Saturday, November 25, 2006
The Information Age
There seems to me to be an irony implicit in calling this the "information age." Mankind has more data available to him than ever before, but we're faced with the same problems we have always had- and far more of them.
Unsurprisingly, individual lives mirror this collective problem. At every moment, we have input pouring in from ten thousand sources, and it's hard to sort it out. It's as though we were a construction site where the trucks were pulling up every eight seconds with another pile of building materials and finding out the foreman isn't there. The result? Every truck just dumps its load of materials any old place and moves on to bring in the next load. Our inner workers frantically try to keep up, but the site is in chaos and every structure that begins to rise up doesn't follow the intention of the architect. The crews themselves become desperate- they know there is something wrong. They can't get a grip--they don't even speak the same langauges, to borrow from the famous parable--so they try to become architects themselves. New structures get thrown up and torn down right and left as competeing crews try to deal with the influx of material. They argue with each other. There's too much of some materials and not enough of others.
What we end up with is a huge pile of disordered rubble, all of which was intended to build something, but which goes terribly astray.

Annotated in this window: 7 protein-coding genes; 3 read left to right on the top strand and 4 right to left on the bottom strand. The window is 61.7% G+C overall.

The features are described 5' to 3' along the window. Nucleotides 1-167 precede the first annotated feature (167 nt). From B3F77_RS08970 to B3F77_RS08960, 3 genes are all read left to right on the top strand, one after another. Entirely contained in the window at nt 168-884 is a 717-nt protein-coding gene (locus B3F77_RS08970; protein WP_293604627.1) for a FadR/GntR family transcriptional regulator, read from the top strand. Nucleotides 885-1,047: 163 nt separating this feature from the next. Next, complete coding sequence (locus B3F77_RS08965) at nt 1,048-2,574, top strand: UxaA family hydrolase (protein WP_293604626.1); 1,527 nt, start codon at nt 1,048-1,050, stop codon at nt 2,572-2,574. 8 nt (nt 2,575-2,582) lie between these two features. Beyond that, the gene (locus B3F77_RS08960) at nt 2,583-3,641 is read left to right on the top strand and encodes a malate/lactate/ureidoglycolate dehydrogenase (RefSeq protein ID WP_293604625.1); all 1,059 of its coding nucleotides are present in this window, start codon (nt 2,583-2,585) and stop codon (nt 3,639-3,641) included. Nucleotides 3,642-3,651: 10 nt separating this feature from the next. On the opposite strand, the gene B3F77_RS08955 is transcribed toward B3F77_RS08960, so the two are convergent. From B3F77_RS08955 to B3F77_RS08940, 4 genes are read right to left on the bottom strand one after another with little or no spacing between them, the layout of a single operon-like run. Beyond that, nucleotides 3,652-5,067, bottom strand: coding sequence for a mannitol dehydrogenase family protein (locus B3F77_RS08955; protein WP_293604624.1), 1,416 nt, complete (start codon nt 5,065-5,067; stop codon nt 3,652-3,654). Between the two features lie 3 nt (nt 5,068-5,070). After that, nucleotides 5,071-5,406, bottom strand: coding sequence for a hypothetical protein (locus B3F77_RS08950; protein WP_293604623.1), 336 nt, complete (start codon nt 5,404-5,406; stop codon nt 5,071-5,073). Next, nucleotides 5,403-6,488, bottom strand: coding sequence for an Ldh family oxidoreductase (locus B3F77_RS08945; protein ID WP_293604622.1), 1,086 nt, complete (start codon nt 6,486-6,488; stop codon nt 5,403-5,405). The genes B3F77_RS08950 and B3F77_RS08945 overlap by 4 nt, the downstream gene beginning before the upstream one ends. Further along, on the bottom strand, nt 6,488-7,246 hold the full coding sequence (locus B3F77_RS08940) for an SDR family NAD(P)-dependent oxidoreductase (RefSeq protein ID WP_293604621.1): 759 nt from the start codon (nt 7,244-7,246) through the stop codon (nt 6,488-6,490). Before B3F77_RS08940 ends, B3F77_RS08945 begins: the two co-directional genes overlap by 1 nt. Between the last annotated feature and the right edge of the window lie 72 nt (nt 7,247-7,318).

The idea of in-formation, to me, is not just data. It is the idea of forming something inwardly. In order to do this someone has to be in charge. There has to be discrimination- we can't just pile up materials on our inner construction site willy-nilly, we have to select materials intelligently. We need to know something about building and the site, and there has to be a plan. We're never going to get a tenant to move in if we can't create a suitable residence.
The process of in-formation invoves informing our inner parts. They're discombobulated: they don't talk to each other and in many cases they don't even know their partners are on the building site with them. So we need to get in touch with them and let them know there's an aim.
Increasingly I rely on my breathing to inform me. Every breath I take, if taken with attention, has the potential to help my construction crew remember what it's supposed to be up to.
With the help of my breathing, all day long I can remind them:
We're always on site, guys, and we are working against a deadline.